Scottish fact of the week: John o’ Groats

A cyclist surveys the scene at John o' Groats. Picture: PA
A cyclist surveys the scene at John o' Groats. Picture: PA
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DECONSTRUCTING the appeal of Caithness’ most famous village seems a rather unkind thing to do - around 112,000 visitors go to John o’ Groats because it’s John o’ Groats.

Often assumed to be Scotland’s northernmost settlement, the honour actually belongs to nearby Dunnnet Head, approximately 18km west.

Nevertheless, its symbolic status endures thanks to its famous signpost, which points visitors to a variety of far-flung locations across the UK.

The most famous of these is Land’s End, to which John o’ Groats is inextricably linked. Around 1,348 km away, the western Cornwall headland is often the finishing line (or, indeed, the starting point) for many ‘End to Enders’, as hardy travellers who make the lengthy trip across the UK are called.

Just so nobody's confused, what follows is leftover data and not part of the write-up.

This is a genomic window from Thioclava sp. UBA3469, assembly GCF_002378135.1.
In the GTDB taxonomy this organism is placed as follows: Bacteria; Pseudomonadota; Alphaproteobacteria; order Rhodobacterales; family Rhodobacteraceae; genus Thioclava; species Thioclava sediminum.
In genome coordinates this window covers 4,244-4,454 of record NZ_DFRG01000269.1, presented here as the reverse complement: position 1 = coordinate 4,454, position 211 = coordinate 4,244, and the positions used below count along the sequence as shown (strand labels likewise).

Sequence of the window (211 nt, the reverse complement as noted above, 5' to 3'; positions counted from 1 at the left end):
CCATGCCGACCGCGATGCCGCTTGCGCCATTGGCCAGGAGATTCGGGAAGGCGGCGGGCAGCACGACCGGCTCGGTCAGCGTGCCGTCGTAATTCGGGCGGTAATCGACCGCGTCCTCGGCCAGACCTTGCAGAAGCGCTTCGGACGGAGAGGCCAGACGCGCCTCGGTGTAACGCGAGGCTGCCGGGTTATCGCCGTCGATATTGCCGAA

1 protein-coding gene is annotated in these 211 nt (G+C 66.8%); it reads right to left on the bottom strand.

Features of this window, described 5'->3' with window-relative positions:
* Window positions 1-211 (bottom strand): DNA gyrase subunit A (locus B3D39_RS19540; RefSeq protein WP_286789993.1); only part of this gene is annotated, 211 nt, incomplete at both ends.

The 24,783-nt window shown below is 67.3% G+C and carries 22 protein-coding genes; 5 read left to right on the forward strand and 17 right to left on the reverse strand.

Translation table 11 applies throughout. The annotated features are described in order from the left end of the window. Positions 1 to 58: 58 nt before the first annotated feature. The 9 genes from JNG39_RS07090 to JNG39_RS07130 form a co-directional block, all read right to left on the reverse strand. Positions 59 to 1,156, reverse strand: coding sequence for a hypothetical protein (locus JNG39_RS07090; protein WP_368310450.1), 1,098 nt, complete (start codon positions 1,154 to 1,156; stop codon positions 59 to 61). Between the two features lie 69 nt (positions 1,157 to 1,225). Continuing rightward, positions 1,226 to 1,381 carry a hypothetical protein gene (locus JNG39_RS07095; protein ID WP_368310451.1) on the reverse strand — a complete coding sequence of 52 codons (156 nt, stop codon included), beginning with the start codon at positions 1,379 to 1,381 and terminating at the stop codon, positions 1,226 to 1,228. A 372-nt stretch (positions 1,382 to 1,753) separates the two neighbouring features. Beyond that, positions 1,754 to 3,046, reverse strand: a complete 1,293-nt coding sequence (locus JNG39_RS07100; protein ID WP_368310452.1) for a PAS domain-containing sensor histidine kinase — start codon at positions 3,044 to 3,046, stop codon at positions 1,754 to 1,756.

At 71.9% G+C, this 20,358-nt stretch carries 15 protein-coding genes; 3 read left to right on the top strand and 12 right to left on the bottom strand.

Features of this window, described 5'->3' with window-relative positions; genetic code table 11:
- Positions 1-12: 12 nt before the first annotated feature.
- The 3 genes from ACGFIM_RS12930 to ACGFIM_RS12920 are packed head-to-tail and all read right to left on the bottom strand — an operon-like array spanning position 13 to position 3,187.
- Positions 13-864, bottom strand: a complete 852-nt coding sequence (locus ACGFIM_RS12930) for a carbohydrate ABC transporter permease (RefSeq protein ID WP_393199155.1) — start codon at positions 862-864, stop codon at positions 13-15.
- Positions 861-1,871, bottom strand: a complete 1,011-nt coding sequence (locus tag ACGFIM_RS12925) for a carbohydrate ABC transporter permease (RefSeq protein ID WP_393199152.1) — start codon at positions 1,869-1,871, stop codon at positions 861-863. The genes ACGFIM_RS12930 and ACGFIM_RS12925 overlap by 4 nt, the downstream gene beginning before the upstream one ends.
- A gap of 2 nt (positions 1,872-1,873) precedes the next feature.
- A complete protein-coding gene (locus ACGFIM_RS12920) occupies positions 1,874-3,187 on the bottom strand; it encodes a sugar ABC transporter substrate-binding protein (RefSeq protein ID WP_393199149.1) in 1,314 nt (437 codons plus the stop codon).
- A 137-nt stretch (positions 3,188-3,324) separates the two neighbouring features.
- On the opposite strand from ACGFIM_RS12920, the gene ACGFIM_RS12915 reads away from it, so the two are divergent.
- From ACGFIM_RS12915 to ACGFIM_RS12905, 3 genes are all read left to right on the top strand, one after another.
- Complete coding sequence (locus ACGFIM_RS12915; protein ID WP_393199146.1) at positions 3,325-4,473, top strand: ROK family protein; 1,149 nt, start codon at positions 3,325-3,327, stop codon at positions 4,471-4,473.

The village itself, founded by Dutchman Jan de Groot in the late 15th century, is rather less illustrious than its reputation might suggest - a gift shop, a pub and The Last House Museum count among its only places of interest.

Though redevelopment plans are in place, John o’ Groats has attracted some stinging criticism, having been the reluctant recipient of the Carbuncle Award in 2010 for being Scotland’s ugliest town.

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